A Question About Jesus Authority

A friend once asked Isidor I. Rabi, a Nobel prize winner in science, how he became a scientist. Rabi replied that every day after school his mother would talk to him about his school day.  She wasn’t so much interested in what he had learned that day, but she always inquired … More


Jesus returned to the temple for the third time this week (v. 23). At the end of one of His teaching sessions the chief priests and elders challenged Jesus by what authority He was doing these things;  which probably was in reference to His triumphal entry into the city. In their own view they are trying to protect their laws and traditions and maybe were thinking about when He rejected tradition and overthrew the tables of the money changers. They already knew what authority Jesus claimed and would not accept it. They only wanted to get Him to state His claims so they could deny His authority and trap Him in some misstatement.

Argumentative questions are born out of pride. They stir up debate and controversy over conflicting points of view and force the listeners to take sides. When the Pharisees questioned Jesus about the basis of His authority, He exposed their divisive intentions, presenting truth about Himself through parables. In response to their question, Jesus asked them a question (v. 24). He asked about John’s baptism as to where it came from (vv. 25-27)? Was it from heaven, or from men? The Sanhedrin did not dare say John’s authority came from heaven because then they should have believed him. If they said it was from men they knew the people would be upset with them. They preferred to plead ignorance so Jesus also refused to answer their question.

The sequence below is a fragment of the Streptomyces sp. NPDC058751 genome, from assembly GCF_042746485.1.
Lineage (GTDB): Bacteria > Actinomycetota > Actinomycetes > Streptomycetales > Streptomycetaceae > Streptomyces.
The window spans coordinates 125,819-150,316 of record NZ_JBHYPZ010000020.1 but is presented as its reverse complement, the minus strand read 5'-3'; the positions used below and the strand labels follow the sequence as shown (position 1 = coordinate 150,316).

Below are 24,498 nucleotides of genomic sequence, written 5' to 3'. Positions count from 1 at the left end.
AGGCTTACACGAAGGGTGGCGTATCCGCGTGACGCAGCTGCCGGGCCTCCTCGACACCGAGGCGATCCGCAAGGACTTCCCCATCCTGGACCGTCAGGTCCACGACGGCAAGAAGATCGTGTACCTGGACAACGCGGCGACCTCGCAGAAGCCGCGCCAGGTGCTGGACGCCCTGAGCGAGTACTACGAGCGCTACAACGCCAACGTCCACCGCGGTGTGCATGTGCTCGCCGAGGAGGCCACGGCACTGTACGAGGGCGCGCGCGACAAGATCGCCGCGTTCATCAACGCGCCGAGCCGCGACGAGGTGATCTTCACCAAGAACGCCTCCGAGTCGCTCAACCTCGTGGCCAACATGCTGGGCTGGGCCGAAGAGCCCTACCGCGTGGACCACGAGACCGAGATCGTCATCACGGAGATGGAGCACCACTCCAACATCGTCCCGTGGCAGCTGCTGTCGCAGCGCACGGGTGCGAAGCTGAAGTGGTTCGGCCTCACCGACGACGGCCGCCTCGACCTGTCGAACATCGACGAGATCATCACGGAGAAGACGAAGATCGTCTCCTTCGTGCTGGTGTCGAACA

Then Jesus gave them a parable about two sons and a vineyard (vv. 28-32). The vineyard speaks of the nation of Israel (Isaiah 5) and the two sons represent the two classes of people in that nation; the self righteous religious people, and the publicans and sinners. The first, the publicans and sinners, initially were somewhat positive but later rejected Him. This must have stunned these religious leaders as they stood condemned and the tax collectors and prostitutes were commended.


Jesus was a master at answering people’s questions by asking questions. I can think of several times when it would have been better if I had asked questions instead of making statements.

Matthew 21:23-32 (English Standard Version)

And when he entered the temple, the chief priests and the elders of the people came up to him as he was teaching, and said, "By what authority are you doing these things, and who gave you this authority?" Jesus answered them, "I also will ask you one question, and if you tell me the answer, then I also will tell you by what authority I do these things. The baptism of John, from where did it come? From heaven or from man?" And they discussed it among themselves, saying, "If we say, 'From heaven,' he will say to us, 'Why then did you not believe him?' But if we say, 'From man,' we are afraid of the crowd, for they all hold that John was a prophet." So they answered Jesus, "We do not know." And he said to them, "Neither will I tell you by what authority I do these things. "What do you think? A man had two sons. And he went to the first and said, 'Son, go and work in the vineyard today.' And he answered, 'I will not,' but afterward he changed his mind and went. And he went to the other son and said the same. And he answered, 'I go, sir,' but did not go. Which of the two did the will of his father?" They said, "The first." Jesus said to them, "Truly, I say to you, the tax collectors and the prostitutes go into the kingdom of God before you. For John came to you in the way of righteousness, and you did not believe him, but the tax collectors and the prostitutes believed him. And even when you saw it, you did not afterward change your minds and believe him."

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